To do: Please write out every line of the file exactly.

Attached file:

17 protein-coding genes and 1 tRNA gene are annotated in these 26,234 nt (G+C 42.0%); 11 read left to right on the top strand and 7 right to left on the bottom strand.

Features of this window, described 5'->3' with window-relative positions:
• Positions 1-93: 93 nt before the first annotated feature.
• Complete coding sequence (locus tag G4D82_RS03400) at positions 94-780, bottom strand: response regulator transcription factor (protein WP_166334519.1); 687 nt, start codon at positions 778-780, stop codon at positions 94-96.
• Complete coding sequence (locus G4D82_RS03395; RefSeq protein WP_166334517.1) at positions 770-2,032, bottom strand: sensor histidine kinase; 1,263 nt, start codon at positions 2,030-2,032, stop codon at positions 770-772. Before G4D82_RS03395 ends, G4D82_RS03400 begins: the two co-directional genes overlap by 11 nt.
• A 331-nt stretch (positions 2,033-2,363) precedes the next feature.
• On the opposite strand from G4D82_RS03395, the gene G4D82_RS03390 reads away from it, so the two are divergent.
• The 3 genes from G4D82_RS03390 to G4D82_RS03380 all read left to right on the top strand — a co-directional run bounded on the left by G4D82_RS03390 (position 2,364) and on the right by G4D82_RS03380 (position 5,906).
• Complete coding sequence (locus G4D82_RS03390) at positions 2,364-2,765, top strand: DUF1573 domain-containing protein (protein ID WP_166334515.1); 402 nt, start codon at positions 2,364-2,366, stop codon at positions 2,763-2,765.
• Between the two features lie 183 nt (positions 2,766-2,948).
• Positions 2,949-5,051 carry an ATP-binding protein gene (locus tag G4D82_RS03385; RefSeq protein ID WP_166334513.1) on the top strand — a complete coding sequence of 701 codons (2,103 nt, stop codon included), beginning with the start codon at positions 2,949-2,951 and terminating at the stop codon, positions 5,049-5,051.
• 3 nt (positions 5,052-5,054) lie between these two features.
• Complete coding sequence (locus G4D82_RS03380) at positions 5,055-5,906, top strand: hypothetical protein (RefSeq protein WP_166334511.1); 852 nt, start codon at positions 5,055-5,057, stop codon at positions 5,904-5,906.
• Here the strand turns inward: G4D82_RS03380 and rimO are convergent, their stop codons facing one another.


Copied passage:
17 protein-coding genes and 1 tRNA gene are annotated in these 26,234 nt (G+C 42.0%); 11 read left to right on the top strand and 7 right to left on the bottom strand.

Features of this window, described 5'->3' with window-relative positions:
• Positions 1-93: 93 nt before the first annotated feature.
• Complete coding sequence (locus tag G4D82_RS03400) at positions 94-780, bottom strand: response regulator transcription factor (protein WP_166334519.1); 687 nt, start codon at positions 778-780, stop codon at positions 94-96.
• Complete coding sequence (locus G4D82_RS03395; RefSeq protein WP_166334517.1) at positions 770-2,032, bottom strand: sensor histidine kinase; 1,263 nt, start codon at positions 2,030-2,032, stop codon at positions 770-772. Before G4D82_RS03395 ends, G4D82_RS03400 begins: the two co-directional genes overlap by 11 nt.
• A 331-nt stretch (positions 2,033-2,363) precedes the next feature.
• On the opposite strand from G4D82_RS03395, the gene G4D82_RS03390 reads away from it, so the two are divergent.
• The 3 genes from G4D82_RS03390 to G4D82_RS03380 all read left to right on the top strand — a co-directional run bounded on the left by G4D82_RS03390 (position 2,364) and on the right by G4D82_RS03380 (position 5,906).
• Complete coding sequence (locus G4D82_RS03390) at positions 2,364-2,765, top strand: DUF1573 domain-containing protein (protein ID WP_166334515.1); 402 nt, start codon at positions 2,364-2,366, stop codon at positions 2,763-2,765.
• Between the two features lie 183 nt (positions 2,766-2,948).
• Positions 2,949-5,051 carry an ATP-binding protein gene (locus tag G4D82_RS03385; RefSeq protein ID WP_166334513.1) on the top strand — a complete coding sequence of 701 codons (2,103 nt, stop codon included), beginning with the start codon at positions 2,949-2,951 and terminating at the stop codon, positions 5,049-5,051.
• 3 nt (positions 5,052-5,054) lie between these two features.
• Complete coding sequence (locus G4D82_RS03380) at positions 5,055-5,906, top strand: hypothetical protein (RefSeq protein WP_166334511.1); 852 nt, start codon at positions 5,055-5,057, stop codon at positions 5,904-5,906.
• Here the strand turns inward: G4D82_RS03380 and rimO are convergent, their stop codons facing one another.